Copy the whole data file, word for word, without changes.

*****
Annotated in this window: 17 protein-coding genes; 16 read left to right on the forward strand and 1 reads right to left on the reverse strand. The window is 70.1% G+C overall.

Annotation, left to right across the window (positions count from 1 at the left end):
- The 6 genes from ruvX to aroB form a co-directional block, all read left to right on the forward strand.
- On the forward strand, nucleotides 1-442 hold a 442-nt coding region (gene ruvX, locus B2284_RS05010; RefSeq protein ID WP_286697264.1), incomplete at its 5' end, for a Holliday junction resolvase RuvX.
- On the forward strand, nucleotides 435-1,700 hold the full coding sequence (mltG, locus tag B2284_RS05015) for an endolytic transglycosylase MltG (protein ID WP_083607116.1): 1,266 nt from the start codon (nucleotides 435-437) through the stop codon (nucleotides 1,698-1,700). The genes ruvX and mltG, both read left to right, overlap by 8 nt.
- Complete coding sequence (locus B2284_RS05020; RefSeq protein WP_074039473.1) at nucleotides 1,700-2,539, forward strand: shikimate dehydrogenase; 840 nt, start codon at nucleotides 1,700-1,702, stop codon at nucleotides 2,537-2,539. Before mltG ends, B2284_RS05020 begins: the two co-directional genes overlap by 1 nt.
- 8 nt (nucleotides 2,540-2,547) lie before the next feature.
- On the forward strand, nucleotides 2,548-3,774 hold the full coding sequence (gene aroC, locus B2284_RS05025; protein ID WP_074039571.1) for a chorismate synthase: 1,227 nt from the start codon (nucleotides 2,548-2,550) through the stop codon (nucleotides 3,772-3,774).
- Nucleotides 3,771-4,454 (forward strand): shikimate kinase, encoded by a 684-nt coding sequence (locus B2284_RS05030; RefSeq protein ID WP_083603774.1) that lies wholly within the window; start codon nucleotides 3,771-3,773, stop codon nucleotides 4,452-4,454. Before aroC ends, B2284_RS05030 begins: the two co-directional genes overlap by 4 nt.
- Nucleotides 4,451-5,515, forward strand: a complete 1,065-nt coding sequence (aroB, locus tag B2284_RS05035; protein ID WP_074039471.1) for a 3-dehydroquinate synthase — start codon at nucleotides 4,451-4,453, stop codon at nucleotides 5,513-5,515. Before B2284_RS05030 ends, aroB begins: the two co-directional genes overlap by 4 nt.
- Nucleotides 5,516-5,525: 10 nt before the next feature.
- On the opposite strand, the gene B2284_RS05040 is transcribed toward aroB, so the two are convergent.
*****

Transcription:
Annotated in this window: 17 protein-coding genes; 16 read left to right on the forward strand and 1 reads right to left on the reverse strand. The window is 70.1% G+C overall.

Annotation, left to right across the window (positions count from 1 at the left end):
- The 6 genes from ruvX to aroB form a co-directional block, all read left to right on the forward strand.
- On the forward strand, nucleotides 1-442 hold a 442-nt coding region (gene ruvX, locus B2284_RS05010; RefSeq protein ID WP_286697264.1), incomplete at its 5' end, for a Holliday junction resolvase RuvX.
- On the forward strand, nucleotides 435-1,700 hold the full coding sequence (mltG, locus tag B2284_RS05015) for an endolytic transglycosylase MltG (protein ID WP_083607116.1): 1,266 nt from the start codon (nucleotides 435-437) through the stop codon (nucleotides 1,698-1,700). The genes ruvX and mltG, both read left to right, overlap by 8 nt.
- Complete coding sequence (locus B2284_RS05020; RefSeq protein WP_074039473.1) at nucleotides 1,700-2,539, forward strand: shikimate dehydrogenase; 840 nt, start codon at nucleotides 1,700-1,702, stop codon at nucleotides 2,537-2,539. Before mltG ends, B2284_RS05020 begins: the two co-directional genes overlap by 1 nt.
- 8 nt (nucleotides 2,540-2,547) lie before the next feature.
- On the forward strand, nucleotides 2,548-3,774 hold the full coding sequence (gene aroC, locus B2284_RS05025; protein ID WP_074039571.1) for a chorismate synthase: 1,227 nt from the start codon (nucleotides 2,548-2,550) through the stop codon (nucleotides 3,772-3,774).
- Nucleotides 3,771-4,454 (forward strand): shikimate kinase, encoded by a 684-nt coding sequence (locus B2284_RS05030; RefSeq protein ID WP_083603774.1) that lies wholly within the window; start codon nucleotides 3,771-3,773, stop codon nucleotides 4,452-4,454. Before aroC ends, B2284_RS05030 begins: the two co-directional genes overlap by 4 nt.
- Nucleotides 4,451-5,515, forward strand: a complete 1,065-nt coding sequence (aroB, locus tag B2284_RS05035; protein ID WP_074039471.1) for a 3-dehydroquinate synthase — start codon at nucleotides 4,451-4,453, stop codon at nucleotides 5,513-5,515. Before B2284_RS05030 ends, aroB begins: the two co-directional genes overlap by 4 nt.
- Nucleotides 5,516-5,525: 10 nt before the next feature.
- On the opposite strand, the gene B2284_RS05040 is transcribed toward aroB, so the two are convergent.